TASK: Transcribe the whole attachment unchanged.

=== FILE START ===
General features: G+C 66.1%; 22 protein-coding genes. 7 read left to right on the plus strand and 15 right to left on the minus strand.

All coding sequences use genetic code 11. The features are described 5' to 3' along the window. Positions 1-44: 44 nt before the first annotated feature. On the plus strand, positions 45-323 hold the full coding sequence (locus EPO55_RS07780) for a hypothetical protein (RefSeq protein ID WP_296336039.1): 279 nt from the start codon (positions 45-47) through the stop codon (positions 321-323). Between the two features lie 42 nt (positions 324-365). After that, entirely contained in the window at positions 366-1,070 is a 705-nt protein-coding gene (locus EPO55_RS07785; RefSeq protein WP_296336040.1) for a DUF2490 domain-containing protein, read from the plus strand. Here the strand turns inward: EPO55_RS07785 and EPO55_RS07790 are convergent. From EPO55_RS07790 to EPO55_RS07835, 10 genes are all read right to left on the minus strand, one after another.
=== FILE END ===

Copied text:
General features: G+C 66.1%; 22 protein-coding genes. 7 read left to right on the plus strand and 15 right to left on the minus strand.

All coding sequences use genetic code 11. The features are described 5' to 3' along the window. Positions 1-44: 44 nt before the first annotated feature. On the plus strand, positions 45-323 hold the full coding sequence (locus EPO55_RS07780) for a hypothetical protein (RefSeq protein ID WP_296336039.1): 279 nt from the start codon (positions 45-47) through the stop codon (positions 321-323). Between the two features lie 42 nt (positions 324-365). After that, entirely contained in the window at positions 366-1,070 is a 705-nt protein-coding gene (locus EPO55_RS07785; RefSeq protein WP_296336040.1) for a DUF2490 domain-containing protein, read from the plus strand. Here the strand turns inward: EPO55_RS07785 and EPO55_RS07790 are convergent. From EPO55_RS07790 to EPO55_RS07835, 10 genes are all read right to left on the minus strand, one after another.